In a land that is right here and in a time that is right now, a technology has arisen so powerful that it can replace basic human document review. Is it time to bow down before our new robot overlords?

First, here’s a little story about me: my life in the legal world began as a paralegal. My first case was a GIANT patent infringement case that was already six years old and had involved as many as five companies, multiple US courts, the ITC and an international standards committee. I knew nothing about any of this.

On my first day, my supervisor (a paralegal with at least eight other cases driving her crazy) sat me down in front of a Concordance database with a 100,000+ patents and patent file histories. “Code these,” she said. I learned that “coding”, for the purposes of this exercise, meant manually typing the inventor’s name, the title of the patent, the assignee, the file date, and other objective data for each document. I worked on that project – and only that project – for at least the first six months of my job. After a week or so, time began to blur.

What I know, in retrospect and with absolutely certainty, is that as time began to blur, so did my judgment. So did my attention to detail. If you could tell me that I did not make at least one mistake a day – one inconsistent spelling, one reversed day and month, one incorrectly spaced title – I frankly would need to see your evidence. I would not believe it. The human mind is trainable but it is not a machine.

After some time, I became slightly senior due to the fact that others were hired. I went on to code other projects. And then teams I managed coded other projects. Most of these projects covered the same ground: coding objective data so that the attorneys could perform subjective searches for it, maybe, someday. But, other projects were a little more advanced: we examined doc dates to determine relevancy or maybe we examined names and email addresses to determine privilege. As a bonus, if we saw something that was handwritten or that had a handwritten note, it was immediately suspect and perhaps “Attorney Work Product”.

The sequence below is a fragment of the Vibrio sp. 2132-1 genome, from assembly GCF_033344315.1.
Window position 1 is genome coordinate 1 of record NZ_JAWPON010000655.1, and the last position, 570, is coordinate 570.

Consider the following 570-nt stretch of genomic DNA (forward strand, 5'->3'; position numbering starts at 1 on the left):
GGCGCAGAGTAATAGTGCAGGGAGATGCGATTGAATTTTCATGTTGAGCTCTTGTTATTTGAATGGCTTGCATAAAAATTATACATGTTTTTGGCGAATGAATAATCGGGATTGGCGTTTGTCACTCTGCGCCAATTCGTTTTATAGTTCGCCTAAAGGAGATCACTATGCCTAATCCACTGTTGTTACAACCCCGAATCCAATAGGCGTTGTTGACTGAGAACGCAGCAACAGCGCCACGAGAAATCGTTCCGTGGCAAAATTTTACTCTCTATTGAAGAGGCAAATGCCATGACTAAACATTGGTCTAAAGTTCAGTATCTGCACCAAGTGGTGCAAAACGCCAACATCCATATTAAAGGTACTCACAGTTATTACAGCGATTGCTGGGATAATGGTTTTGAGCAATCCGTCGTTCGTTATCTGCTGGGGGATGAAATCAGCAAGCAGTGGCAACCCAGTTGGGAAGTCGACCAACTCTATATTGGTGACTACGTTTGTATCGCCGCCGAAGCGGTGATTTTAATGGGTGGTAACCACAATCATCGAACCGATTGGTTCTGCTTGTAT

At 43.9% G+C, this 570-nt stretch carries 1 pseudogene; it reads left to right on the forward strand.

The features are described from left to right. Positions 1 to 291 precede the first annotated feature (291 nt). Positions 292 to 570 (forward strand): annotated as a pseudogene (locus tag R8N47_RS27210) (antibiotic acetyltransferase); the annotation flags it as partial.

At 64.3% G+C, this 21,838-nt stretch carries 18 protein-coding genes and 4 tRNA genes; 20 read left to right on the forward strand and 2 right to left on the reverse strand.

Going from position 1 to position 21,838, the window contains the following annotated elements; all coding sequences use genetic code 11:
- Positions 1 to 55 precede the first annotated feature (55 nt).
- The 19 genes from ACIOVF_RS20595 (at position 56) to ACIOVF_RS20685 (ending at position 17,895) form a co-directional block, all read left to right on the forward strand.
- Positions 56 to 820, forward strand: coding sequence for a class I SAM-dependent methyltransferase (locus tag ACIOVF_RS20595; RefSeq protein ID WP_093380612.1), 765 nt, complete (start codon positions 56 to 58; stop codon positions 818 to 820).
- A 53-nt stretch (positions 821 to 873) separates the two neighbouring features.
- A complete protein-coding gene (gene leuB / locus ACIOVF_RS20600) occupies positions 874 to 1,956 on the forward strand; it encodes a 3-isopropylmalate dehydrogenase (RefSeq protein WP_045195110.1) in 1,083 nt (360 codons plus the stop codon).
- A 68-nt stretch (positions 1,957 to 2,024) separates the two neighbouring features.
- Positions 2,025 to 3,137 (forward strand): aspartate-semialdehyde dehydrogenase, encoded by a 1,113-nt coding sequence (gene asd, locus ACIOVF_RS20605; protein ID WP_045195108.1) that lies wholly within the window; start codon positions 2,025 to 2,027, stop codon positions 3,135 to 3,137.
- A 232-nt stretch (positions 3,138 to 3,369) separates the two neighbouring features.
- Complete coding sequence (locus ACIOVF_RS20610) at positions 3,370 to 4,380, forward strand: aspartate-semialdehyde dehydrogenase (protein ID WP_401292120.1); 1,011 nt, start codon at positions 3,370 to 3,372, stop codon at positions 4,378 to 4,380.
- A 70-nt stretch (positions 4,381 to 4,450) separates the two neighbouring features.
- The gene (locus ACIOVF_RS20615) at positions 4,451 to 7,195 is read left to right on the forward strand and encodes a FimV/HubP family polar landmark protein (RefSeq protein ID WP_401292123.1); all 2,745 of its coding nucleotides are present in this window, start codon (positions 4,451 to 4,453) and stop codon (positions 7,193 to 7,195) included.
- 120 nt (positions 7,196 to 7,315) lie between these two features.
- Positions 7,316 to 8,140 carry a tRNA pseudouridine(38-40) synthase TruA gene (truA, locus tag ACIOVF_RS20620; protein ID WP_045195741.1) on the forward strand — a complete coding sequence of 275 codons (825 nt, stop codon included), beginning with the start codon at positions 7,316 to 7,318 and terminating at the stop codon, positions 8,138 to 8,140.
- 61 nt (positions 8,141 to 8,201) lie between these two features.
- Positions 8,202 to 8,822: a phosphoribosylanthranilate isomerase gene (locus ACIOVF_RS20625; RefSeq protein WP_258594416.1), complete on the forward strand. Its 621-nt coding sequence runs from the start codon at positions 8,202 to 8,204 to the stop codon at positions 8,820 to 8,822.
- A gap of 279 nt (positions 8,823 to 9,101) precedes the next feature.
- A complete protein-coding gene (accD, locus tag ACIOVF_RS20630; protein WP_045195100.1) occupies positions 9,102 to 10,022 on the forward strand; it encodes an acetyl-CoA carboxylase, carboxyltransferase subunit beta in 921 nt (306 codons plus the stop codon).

In my personal experience, that was human coding. Moreover, the firm I worked for charged its clients for my time (billed, of course, by the hour) and for the time of my colleagues and other firms billed their clients for the time of our peers at other firms. The only explanations I have for this are that either clients were so successful that they no longer reviewed invoices or were so beaten-down by years of bills that they assumed they had no other choice. So, we continued, coding like fallible machines.

And then 2008 happened. And the bottom-line is an engine of change. Clients began to ask for the unthinkable: a better way to review documents. They began to (shudder to think) pay attention to the work folks like me were doing and weigh that against the price they were paying . . .

In the meantime, “googling” became a lower-case verb and librarians began pondering extinction. The Yellow Pages had already been reduced to a doorstop and Encyclopedia Brittanica stopped printing. Why? Because “technology” (accessed with our “computers”) now “assisted” us in “review”ing all of the information at our disposal without ever having to crack a book. The evolution of the human-computer has begun. Just ask my two-year-old, if you can pry her away from “her” iPad.

OK, why did I spend my valuable word-count discussing this? For context, friends.

And because, next time, I am going to – head on – tackle the fears that many still have of “Technology (or ‘Computer’) Assisted Review” (“TAR” or “CAR”). And hopefully instill in you an even greater fear: a fear of not embracing it. The machines are here to help us. Our poor coders are not equipped for the tasks we’ve given them. And the tasks are getting larger by the day.

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Ed. note: The Asia Chronicles column is authored by Kinney Recruiting. Kinney has made more placements of U.S. associates, counsels and partners in Asia than any other recruiting firm in each of the past six years. You can reach them by email: asia@kinneyrecruiting.com.

We currently have a number of active openings for associate roles at US and UK firms in HK / China, Singapore and two new in-house openings. As always, please feel free to reach out to us at asia@kinneyrecruiting.com in order to get details of current openings in Asia, as well as to discuss the Asia markets in general and what we expect for openings later this year. Our Evan Jowers and Robert Kinney will be in Beijing the week of March 25 and Evan Jowers will be in Hong Kong the week of April 1, if you would like to meet them in person.